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Thinking Out Loud

God's Will

by Michael Jinkins | Mar 04, 2016

God's Will“Have among yourselves the same attitude that is also yours in Christ Jesus, who, though he was in the form of God, did not regard equality with God something to be grasped. Rather, he emptied himself …" (Philippians 2:6-7a, New American Bible)

Knowing the Love of God

The air conditioner clattered in Father Paul Scaglione's office at the back of the parish house while outside a stifling heat bore down on the late afternoon. Hot air rippled visibly in waves as a lawnmower droned back and forth across the lawn.

We had been talking a long time, much of my talk subtly avoiding what had brought me to that room. I sensed then, as perhaps never before, something of the frailty of the human condition. Well, my human condition anyway. Our meeting took place several weeks after a near-death experience when large blood clots that formed in my right leg broke off and showered my lungs with smaller clots. The persistent cough, which dogged my every step on a visit to New York City and left me drained at the end of each day, turned out not to be the remnants of a winter cold, as I had thought, but pulmonary embolisms in every lobe of both lungs. Lying in the hospital, my only thought had been how quickly I could get back to work. I had taken ill in the middle of chairing the Louisville Institute's Board meeting and was heading that weekend to Virginia to preach for my son's ordination, before going on to North Carolina for alum and donor events, followed by the seminary's spring convocation the next week. The fact that my life, let alone my schedule, had dramatically changed had not yet dawned on me.

Suffice it to say, neither had I really reflected on my near death nor had I paused to reflect on why I kept such a frenetic pace. A song lyric by Rosanne Cash comes to mind now: "We talk about your drinking, but not about your thirst." Well, thirst can take many forms. And so can avoidance behavior.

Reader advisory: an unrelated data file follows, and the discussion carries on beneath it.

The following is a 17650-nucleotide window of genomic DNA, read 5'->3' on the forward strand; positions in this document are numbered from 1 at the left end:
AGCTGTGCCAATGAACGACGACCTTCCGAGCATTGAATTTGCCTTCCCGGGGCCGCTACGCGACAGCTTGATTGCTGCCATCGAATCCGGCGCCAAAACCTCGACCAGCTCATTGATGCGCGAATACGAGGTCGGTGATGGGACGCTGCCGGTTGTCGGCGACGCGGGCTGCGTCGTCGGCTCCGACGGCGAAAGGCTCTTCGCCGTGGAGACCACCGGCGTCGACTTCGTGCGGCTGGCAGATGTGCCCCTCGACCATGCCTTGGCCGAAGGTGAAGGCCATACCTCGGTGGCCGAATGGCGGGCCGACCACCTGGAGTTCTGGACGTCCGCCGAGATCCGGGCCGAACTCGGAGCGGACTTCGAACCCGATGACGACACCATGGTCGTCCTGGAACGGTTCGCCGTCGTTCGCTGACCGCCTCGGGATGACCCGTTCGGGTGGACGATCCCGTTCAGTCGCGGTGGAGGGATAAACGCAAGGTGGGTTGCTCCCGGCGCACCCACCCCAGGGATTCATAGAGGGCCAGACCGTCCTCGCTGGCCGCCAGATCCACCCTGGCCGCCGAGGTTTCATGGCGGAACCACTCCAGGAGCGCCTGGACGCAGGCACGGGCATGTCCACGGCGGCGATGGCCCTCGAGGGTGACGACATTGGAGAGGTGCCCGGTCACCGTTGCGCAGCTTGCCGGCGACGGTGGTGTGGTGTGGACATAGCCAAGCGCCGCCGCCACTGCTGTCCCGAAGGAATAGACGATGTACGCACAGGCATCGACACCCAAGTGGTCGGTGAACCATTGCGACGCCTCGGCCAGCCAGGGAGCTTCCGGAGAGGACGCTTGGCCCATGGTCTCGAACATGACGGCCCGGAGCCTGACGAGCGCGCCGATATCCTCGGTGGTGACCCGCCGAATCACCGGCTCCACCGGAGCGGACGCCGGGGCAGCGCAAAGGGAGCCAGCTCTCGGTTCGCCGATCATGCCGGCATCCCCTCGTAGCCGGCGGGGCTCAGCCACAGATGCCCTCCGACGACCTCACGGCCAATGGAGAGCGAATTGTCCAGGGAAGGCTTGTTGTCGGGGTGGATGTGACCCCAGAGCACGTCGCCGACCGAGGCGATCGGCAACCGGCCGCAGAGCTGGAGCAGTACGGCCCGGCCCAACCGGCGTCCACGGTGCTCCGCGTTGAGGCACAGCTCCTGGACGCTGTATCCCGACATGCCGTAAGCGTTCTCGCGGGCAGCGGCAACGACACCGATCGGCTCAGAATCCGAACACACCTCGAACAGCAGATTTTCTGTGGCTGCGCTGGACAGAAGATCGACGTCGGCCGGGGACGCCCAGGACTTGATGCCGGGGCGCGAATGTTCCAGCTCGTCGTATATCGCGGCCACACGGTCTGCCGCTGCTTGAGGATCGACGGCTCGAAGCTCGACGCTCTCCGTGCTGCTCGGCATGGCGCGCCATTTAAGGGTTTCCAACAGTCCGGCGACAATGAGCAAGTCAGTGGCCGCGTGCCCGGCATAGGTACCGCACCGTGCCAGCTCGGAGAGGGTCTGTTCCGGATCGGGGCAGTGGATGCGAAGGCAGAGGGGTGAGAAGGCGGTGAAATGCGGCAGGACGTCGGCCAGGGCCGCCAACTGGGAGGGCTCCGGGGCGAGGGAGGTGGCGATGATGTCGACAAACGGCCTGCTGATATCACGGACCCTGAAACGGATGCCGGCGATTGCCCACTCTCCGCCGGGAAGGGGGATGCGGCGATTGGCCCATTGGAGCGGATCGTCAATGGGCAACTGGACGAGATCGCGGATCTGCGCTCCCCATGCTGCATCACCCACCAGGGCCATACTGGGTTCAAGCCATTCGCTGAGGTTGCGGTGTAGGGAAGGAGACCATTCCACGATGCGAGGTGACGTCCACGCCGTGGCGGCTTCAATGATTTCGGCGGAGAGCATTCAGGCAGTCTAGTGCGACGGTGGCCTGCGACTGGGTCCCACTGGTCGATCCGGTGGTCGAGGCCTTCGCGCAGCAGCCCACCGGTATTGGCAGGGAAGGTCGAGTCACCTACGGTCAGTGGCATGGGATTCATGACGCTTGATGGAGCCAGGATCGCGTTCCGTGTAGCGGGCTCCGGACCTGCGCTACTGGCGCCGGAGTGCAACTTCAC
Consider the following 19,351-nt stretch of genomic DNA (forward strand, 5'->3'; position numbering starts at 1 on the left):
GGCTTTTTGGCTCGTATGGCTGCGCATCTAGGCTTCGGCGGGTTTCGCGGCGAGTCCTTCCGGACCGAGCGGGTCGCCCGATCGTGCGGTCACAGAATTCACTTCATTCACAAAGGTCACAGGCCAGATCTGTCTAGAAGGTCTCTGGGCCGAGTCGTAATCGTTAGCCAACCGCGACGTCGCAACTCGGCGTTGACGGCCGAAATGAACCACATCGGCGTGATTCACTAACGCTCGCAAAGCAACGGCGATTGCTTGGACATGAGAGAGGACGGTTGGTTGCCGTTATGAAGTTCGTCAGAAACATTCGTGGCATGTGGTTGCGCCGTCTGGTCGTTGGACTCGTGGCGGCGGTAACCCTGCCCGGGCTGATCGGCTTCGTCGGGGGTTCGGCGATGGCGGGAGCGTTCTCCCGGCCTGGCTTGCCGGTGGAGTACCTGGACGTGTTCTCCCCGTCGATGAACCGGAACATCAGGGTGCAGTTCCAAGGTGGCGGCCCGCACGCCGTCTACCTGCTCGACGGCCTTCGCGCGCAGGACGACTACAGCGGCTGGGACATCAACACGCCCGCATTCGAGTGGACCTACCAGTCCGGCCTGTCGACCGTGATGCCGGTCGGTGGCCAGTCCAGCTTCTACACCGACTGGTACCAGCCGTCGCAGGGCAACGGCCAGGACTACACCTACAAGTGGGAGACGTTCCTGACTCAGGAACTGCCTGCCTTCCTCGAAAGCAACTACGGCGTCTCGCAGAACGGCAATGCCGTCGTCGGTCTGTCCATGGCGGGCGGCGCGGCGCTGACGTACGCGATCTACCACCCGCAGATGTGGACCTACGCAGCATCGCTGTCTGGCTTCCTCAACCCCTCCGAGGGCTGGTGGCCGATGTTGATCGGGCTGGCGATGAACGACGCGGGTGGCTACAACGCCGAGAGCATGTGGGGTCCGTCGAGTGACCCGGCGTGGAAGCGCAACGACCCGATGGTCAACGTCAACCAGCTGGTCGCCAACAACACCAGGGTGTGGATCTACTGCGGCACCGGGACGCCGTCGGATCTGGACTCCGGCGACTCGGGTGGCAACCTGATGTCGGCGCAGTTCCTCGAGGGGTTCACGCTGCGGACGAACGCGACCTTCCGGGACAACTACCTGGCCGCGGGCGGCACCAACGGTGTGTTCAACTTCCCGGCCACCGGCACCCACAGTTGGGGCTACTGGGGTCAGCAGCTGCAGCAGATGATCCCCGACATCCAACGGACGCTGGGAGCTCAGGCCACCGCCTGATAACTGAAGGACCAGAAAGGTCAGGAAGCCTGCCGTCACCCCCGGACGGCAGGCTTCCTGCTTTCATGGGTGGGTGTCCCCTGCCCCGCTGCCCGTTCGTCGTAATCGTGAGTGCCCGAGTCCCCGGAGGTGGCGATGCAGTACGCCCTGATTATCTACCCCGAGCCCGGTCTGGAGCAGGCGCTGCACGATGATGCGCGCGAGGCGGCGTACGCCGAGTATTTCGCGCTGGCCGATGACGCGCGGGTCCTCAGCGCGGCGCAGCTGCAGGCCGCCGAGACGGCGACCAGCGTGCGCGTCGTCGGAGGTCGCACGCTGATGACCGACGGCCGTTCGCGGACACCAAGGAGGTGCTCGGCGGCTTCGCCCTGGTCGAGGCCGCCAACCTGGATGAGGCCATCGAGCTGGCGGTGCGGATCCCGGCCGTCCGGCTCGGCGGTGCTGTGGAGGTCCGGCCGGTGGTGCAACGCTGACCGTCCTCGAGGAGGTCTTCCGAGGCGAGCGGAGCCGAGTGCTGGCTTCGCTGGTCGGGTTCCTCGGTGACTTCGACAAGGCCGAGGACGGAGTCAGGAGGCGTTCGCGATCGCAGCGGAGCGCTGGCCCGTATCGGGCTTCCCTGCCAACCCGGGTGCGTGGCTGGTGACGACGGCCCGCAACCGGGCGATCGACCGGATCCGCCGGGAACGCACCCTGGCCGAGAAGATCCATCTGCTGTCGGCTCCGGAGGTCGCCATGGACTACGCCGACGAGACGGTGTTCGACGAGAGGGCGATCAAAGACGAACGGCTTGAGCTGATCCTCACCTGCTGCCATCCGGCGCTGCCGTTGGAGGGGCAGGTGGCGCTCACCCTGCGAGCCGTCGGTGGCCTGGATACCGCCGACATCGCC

What brought me to visit with a spiritual director was a visit in that hospital room from a person who knows about human frailty - his own - my predecessor at Louisville Seminary, John Mulder. I remember waking up in that hospital bed hooked up to an IV and various monitors and hearing the “bing” from several machines made to keep me alive. Amid the disquieting paraphernalia of modern medicine, John was sitting in a chair pulled up close to my beside.

"May I pray with you?" He asked. Waking slowly, and only gradually realizing I was not still dreaming, I said, "Hello John. Sure you can pray." After praying, John said that he wouldn't stay long, he just wanted me to know that he had left with my assistant the contact information for his therapist and his spiritual director. It was up to me, of course, but he hoped that I would call them when I was up to it. He wanted me to know that the struggles with which he dealt a decade or more before might have been avoided if he had sought such help. After a few minutes more, he left as quietly as he had arrived.

I was grateful, but perplexed. In truth, I had a hard time understanding how all the things for which I was praised could possibly be a problem. I was, after all, often told how well I was doing professionally because of my high energy, because of the way that I just kept going and going, because of my willingness to pile on one more visit to a potential donor, to squeeze in one more trip into an already tight schedule, or to go from one meeting to another, to another, and another without a break. I was driven and emotionally intense. How could it possibly be that something so good could be a problem? How could my behavior be connected to an accident of physiology? After all, I only got sick.